A campaign has been launched to trace Britain’s lost public works of art which have gone missing or been stolen over the years.

Historic England has released details of up to 40 sculptures that have been destroyed, lost or stolen, and is calling on the public to help track down “the forgotten riches of our national outdoor art collection, before they disappear for good”.

Henry Moore's 1969 work, Reclining Figure, said to be worth £3m, was stolen, probably for scrap, in 2005.

Among the notable items is Henry Moore’s two-tonne bronze Reclining Figure (above) which was stolen in 2005. Estimated to be worth in the region of £3 million, it is since thought to have been melted down for scrap.

Trewin Copplestone's fibreglass bulls, created for the Bull Ring in Birmingham, disappeared when the shopping centre was rebuilt.

A set of four two-metre-high fibreglass bulls (above) that featured on the side of the 1963 Bullring shopping centre in Birmingham, and a sculpture known as The Pineapple (below), commissioned by Ford Motor Company for a Basildon housing estate, are also among those with their current whereabouts unknown.

The Pineapple, by William Mitchell and located in Basildon, Essex, was created in 1977 but last seen in 2011 when it was moved into storage.

At 300 metres high, the futuristic beacon Skylon (below) was the icon of the 1951 Festival of Britain, but its current whereabouts remain a mystery.

At 300 metres high, the futuristic beacon Skylon was the icon of the 1951 Festival of Britain, but its current whereabouts remain a mystery.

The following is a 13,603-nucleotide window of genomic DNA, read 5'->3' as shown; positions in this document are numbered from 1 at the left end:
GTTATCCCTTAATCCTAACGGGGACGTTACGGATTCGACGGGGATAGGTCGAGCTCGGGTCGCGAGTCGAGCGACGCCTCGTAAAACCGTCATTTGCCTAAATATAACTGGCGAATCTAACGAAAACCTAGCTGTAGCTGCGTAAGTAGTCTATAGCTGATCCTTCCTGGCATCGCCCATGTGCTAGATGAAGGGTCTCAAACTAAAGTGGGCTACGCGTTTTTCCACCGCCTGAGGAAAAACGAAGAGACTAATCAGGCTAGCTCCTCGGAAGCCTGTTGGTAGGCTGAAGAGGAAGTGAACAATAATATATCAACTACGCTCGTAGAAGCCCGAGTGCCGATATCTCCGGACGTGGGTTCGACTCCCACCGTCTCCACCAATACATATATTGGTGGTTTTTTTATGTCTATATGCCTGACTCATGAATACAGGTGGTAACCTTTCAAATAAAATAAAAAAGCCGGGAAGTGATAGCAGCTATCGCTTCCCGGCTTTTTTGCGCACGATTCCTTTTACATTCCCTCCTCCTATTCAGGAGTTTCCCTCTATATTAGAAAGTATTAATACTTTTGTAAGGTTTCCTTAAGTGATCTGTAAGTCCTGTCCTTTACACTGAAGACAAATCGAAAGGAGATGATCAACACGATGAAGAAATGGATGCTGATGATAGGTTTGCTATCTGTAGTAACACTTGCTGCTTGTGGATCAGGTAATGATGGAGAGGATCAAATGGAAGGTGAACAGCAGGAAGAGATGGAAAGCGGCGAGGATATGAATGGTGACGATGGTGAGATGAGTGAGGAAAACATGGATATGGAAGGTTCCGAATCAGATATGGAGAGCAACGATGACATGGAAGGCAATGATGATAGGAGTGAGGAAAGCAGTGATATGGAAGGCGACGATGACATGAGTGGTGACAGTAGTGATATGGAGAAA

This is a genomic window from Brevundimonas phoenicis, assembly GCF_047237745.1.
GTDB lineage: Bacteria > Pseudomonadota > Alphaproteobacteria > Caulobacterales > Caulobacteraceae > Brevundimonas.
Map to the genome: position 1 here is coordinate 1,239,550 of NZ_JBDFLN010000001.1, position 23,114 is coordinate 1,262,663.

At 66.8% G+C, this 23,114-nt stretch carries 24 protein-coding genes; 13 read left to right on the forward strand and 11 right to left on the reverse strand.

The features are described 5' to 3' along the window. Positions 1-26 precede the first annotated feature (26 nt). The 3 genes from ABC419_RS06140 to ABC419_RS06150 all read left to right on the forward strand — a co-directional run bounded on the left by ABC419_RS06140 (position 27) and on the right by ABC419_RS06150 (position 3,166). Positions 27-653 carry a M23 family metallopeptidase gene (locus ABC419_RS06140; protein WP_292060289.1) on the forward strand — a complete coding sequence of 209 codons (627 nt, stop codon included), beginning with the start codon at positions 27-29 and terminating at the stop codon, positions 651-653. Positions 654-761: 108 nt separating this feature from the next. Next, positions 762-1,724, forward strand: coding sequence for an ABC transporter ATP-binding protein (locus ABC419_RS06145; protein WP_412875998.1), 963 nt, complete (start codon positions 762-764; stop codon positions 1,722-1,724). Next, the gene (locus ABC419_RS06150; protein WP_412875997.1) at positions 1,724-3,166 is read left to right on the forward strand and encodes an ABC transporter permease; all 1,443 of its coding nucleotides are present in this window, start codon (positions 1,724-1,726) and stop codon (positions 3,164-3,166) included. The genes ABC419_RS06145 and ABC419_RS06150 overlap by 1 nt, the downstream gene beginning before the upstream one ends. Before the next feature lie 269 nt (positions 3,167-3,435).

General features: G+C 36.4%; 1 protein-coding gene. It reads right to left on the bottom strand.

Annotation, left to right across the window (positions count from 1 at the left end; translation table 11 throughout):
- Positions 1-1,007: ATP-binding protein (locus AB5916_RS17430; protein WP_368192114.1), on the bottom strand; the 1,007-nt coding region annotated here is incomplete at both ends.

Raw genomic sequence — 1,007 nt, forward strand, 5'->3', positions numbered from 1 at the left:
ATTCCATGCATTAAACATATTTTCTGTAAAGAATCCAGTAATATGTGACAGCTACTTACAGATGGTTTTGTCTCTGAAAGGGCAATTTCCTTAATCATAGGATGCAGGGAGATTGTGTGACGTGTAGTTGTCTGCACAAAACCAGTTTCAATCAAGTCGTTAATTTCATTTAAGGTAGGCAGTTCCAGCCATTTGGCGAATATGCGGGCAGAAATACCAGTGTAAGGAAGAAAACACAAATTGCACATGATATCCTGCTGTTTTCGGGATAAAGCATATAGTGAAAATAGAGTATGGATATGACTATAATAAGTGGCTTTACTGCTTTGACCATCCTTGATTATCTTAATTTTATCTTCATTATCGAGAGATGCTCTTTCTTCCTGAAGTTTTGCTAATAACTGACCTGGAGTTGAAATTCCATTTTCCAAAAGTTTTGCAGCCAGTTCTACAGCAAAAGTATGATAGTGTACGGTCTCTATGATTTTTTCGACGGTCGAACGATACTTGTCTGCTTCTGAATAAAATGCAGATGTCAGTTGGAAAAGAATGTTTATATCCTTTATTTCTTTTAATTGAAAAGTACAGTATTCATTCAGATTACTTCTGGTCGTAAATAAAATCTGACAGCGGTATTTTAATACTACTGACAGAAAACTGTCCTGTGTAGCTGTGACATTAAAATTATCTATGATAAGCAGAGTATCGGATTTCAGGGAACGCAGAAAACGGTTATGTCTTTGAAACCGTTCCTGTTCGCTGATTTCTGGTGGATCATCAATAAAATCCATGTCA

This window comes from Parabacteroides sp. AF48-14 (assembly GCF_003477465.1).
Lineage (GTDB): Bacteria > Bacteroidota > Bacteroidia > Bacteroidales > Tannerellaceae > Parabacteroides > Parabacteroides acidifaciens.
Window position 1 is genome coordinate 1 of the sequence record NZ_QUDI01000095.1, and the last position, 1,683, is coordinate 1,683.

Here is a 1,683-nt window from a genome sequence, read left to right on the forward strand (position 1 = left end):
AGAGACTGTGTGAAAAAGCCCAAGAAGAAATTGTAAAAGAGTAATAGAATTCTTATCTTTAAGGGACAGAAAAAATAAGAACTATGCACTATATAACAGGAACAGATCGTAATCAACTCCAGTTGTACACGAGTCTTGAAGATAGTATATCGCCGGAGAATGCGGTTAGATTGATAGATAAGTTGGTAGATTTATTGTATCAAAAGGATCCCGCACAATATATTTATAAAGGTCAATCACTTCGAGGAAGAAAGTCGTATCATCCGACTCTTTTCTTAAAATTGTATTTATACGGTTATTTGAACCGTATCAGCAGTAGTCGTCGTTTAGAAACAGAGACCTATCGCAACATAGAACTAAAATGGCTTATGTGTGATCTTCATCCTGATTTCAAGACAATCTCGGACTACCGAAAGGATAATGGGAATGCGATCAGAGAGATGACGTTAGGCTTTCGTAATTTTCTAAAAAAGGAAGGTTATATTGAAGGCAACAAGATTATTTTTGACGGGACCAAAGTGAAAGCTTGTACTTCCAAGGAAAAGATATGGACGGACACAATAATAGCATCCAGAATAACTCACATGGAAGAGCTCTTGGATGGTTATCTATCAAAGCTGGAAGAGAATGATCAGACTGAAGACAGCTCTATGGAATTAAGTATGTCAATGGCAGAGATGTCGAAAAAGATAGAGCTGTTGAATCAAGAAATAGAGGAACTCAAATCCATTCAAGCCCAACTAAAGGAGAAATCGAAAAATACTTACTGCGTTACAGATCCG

The Islanders (below), by Viennese artist Siegfried Charoux, was also created for the Festival of Britain.

The Islanders, by Viennese artist Siegfried Charoux, was also created for the Festival of Britain.

Barbara Hepworth's Two Forms (Divided Circle) stood in London's Dulwich Park for more than 40 years until it was stolen in 2011.

Barbara Hepworth's Two Forms (Divided Circle) stood in London's Dulwich Park for more than 40 years until it was stolen in 2011.

Commissioned from German artist Uli Nimptsch for the Silverwood Estate in Southwark in 1961, Neighbourly Encounter (below) literally disappeared overnight.

Commissioned from German artist Uli Nimptsch for the Silverwood Estate in Southwark in 1961, Neighbourly Encounter literally disappeared overnight.

One of the figures from The Watchers, by Lynn Chadwick, was stolen from Roehampton University in 2006.

One of the figures from The Watchers, by Lynn Chadwick, was stolen from Roehampton University in 2006.

“We may have lost more than we know and we feel now is the time to do something about it,” Duncan Wilson, chief executive of Historic England, said.

“A lot of these pieces were commissioned against a background of optimism, good intentions and civic values and a lot of them were of very fine quality.

“Unfortunately, you lose things you don’t understand or treasure, and perhaps, because nobody was standing up for this kind of art, the result is some of it has been lost.

“This is a call to arms for all of the public to get involved.”

Historic England has released a gallery of more lost artworks and is asking people to get in touch if they know what happened to any of the pieces.

Those with information or pictures can email outthere@HistoricEngland.org.uk or call 0207 973 3295.